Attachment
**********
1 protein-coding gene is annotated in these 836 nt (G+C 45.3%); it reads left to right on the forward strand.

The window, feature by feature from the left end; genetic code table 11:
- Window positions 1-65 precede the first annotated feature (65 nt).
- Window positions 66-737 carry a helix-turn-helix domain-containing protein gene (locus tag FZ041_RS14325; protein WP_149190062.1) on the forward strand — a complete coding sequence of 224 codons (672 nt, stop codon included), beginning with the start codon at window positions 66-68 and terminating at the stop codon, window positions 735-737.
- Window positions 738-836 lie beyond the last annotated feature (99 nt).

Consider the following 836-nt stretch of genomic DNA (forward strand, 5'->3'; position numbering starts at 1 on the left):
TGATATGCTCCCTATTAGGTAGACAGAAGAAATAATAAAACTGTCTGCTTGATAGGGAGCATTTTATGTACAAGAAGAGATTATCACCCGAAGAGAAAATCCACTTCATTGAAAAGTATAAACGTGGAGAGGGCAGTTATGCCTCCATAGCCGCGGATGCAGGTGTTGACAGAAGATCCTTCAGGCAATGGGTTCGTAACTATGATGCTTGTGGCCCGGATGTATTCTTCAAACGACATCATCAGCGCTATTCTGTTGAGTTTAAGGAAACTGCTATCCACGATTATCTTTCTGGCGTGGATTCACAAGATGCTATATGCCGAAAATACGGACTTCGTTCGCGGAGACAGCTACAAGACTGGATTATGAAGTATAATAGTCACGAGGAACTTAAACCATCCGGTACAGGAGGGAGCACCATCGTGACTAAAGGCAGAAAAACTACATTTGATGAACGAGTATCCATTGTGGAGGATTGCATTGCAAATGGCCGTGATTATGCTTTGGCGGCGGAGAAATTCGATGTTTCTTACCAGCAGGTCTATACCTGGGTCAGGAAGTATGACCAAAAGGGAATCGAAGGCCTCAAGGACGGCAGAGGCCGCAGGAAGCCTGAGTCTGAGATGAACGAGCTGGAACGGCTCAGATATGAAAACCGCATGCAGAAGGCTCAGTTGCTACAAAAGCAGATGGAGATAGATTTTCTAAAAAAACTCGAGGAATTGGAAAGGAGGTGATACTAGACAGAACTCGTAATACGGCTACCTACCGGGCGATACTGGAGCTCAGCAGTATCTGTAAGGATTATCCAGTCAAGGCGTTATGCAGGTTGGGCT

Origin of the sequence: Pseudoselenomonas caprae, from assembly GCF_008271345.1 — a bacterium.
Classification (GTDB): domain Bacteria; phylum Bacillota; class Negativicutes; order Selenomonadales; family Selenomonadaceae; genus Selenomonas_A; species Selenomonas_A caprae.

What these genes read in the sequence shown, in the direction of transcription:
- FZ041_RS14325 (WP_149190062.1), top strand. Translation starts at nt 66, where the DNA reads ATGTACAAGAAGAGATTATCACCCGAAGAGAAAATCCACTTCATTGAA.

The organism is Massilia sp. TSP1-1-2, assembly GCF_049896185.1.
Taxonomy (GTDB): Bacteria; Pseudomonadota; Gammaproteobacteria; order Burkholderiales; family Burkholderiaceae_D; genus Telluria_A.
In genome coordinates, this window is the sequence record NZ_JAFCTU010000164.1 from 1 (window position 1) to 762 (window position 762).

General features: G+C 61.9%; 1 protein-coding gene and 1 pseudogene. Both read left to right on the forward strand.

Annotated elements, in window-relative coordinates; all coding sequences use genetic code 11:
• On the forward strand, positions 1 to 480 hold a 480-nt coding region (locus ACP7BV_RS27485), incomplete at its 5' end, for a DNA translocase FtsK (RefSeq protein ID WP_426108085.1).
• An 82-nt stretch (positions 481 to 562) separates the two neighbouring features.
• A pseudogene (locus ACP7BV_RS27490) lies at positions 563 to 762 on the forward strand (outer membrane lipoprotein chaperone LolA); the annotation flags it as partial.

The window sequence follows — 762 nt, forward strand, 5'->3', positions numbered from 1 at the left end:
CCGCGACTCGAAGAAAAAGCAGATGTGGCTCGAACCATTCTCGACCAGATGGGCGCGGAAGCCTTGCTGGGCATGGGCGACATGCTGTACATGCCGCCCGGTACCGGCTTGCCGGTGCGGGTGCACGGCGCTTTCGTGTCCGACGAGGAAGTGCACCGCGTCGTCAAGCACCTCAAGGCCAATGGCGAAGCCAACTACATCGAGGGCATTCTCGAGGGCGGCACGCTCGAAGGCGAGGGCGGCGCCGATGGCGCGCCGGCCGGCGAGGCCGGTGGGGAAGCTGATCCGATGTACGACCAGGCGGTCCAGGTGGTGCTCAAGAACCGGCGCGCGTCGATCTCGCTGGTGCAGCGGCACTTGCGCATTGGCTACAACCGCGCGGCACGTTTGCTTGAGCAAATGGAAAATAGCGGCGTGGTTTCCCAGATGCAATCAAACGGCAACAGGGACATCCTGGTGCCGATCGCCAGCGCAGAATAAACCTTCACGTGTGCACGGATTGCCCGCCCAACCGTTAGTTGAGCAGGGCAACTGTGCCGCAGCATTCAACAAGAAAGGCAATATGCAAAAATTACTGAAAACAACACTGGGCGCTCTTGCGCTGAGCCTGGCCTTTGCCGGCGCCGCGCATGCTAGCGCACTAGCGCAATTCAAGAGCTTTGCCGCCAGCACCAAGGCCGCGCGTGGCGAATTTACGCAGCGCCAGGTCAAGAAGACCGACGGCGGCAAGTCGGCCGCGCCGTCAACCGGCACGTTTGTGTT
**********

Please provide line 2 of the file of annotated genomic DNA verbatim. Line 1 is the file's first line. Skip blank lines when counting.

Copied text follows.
The window, feature by feature from the left end; genetic code table 11: